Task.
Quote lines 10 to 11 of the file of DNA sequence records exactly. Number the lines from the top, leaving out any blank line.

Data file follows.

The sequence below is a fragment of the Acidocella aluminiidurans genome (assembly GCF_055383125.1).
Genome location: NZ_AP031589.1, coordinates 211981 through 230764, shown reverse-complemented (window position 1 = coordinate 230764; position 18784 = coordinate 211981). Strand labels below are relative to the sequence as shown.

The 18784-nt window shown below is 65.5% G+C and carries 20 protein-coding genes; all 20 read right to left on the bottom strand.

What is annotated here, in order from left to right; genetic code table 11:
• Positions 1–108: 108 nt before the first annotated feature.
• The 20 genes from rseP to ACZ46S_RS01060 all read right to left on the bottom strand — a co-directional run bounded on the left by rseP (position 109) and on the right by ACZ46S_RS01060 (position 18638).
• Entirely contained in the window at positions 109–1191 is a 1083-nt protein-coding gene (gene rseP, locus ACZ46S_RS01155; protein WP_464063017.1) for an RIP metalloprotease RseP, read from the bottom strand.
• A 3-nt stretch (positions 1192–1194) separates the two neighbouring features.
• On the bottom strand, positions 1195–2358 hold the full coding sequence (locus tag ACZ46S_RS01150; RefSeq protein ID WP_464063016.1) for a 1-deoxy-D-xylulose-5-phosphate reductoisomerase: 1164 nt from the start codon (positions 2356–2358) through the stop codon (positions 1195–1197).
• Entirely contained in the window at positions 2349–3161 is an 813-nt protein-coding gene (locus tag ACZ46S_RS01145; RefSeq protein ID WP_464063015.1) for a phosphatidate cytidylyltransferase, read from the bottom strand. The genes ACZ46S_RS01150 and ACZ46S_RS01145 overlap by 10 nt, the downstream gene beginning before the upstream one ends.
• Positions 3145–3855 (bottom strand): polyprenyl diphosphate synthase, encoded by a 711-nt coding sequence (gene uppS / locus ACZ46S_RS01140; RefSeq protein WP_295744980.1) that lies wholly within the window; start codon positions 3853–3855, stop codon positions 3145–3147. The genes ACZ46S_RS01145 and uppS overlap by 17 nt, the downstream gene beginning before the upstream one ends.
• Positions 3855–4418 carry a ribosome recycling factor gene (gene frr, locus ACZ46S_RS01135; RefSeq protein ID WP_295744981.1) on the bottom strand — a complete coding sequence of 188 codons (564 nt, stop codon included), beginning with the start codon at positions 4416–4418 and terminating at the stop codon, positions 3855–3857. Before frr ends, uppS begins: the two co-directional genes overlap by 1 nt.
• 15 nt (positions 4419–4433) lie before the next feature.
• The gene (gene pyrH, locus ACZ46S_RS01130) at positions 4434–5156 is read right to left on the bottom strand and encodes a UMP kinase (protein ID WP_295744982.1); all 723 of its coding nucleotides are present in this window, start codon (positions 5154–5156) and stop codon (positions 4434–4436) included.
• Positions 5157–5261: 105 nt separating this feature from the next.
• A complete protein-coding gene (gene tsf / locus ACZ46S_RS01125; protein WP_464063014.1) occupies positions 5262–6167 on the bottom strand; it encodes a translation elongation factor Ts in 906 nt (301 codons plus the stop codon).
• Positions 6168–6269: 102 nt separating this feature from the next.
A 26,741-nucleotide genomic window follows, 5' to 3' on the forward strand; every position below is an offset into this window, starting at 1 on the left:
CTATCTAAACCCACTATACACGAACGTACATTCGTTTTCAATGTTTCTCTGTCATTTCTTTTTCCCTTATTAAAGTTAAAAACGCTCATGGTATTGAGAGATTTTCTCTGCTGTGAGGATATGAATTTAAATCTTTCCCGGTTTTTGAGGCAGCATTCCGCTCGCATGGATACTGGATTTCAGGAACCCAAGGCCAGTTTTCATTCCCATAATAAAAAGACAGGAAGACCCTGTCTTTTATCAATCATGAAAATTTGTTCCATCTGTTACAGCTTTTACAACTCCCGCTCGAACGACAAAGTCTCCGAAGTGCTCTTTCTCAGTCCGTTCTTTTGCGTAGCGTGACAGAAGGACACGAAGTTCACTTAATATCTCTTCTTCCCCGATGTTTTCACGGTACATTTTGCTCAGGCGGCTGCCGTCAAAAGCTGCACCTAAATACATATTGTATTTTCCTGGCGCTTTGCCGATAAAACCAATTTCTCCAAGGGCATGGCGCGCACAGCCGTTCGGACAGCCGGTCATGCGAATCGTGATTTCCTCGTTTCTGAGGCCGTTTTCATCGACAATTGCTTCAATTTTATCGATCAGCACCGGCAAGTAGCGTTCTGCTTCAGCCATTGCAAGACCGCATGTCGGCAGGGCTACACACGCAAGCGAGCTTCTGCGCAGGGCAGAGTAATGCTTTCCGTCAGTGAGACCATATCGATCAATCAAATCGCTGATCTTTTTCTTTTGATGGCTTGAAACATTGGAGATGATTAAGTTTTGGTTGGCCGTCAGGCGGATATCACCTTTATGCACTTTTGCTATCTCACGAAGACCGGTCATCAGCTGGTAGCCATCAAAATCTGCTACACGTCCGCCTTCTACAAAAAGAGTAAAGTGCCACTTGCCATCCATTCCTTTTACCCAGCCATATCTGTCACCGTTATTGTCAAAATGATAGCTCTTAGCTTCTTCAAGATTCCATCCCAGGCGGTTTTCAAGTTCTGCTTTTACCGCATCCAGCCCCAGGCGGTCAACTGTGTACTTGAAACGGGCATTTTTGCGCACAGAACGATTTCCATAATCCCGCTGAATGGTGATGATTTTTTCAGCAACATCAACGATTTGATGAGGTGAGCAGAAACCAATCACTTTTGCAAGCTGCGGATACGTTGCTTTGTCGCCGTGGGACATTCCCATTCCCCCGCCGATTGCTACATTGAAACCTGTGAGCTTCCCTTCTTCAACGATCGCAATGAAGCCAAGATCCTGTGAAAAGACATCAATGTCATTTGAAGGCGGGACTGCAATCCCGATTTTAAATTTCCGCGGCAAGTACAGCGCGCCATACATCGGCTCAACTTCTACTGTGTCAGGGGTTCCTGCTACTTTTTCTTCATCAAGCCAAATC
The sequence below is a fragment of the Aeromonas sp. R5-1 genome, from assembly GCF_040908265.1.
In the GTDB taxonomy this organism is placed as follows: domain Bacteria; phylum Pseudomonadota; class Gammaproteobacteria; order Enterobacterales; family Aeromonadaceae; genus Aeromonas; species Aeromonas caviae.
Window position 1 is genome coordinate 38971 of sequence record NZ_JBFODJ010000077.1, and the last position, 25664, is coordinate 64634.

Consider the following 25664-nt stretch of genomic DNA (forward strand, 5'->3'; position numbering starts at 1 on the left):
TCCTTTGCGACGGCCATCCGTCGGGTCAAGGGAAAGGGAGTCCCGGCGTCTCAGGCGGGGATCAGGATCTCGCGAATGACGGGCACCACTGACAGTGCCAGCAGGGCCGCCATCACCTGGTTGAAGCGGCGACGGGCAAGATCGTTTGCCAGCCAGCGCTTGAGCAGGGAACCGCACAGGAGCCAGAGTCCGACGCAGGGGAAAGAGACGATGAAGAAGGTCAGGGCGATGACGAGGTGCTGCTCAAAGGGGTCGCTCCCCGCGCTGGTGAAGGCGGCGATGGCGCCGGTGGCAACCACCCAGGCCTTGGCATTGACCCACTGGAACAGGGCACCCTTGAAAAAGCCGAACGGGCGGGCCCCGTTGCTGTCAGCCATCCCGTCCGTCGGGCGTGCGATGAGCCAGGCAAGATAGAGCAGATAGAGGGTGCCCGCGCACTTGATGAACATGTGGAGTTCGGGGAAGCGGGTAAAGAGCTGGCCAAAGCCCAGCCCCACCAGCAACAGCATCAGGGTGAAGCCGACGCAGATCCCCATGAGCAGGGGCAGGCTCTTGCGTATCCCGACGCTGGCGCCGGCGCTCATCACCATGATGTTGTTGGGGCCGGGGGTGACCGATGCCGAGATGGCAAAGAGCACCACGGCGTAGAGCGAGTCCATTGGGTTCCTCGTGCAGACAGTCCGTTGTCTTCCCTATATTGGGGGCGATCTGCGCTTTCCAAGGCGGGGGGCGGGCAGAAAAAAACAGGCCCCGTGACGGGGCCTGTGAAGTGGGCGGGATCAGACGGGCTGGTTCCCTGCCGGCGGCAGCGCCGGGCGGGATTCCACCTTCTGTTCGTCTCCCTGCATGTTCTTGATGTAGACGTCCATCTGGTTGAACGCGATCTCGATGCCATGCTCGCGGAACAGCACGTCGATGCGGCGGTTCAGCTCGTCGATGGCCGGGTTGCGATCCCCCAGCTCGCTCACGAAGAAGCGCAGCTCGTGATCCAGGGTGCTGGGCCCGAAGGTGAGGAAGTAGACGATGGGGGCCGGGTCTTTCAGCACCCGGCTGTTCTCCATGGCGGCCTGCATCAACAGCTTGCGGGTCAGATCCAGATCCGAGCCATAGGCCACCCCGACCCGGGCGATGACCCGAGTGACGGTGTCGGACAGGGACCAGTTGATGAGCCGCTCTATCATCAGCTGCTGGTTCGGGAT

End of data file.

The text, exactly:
• Entirely contained in the window at positions 2349–3161 is an 813-nt protein-coding gene (locus tag ACZ46S_RS01145; RefSeq protein ID WP_464063015.1) for a phosphatidate cytidylyltransferase, read from the bottom strand. The genes ACZ46S_RS01150 and ACZ46S_RS01145 overlap by 10 nt, the downstream gene beginning before the upstream one ends.
• Positions 3145–3855 (bottom strand): polyprenyl diphosphate synthase, encoded by a 711-nt coding sequence (gene uppS / locus ACZ46S_RS01140; RefSeq protein WP_295744980.1) that lies wholly within the window; start codon positions 3853–3855, stop codon positions 3145–3147. The genes ACZ46S_RS01145 and uppS overlap by 17 nt, the downstream gene beginning before the upstream one ends.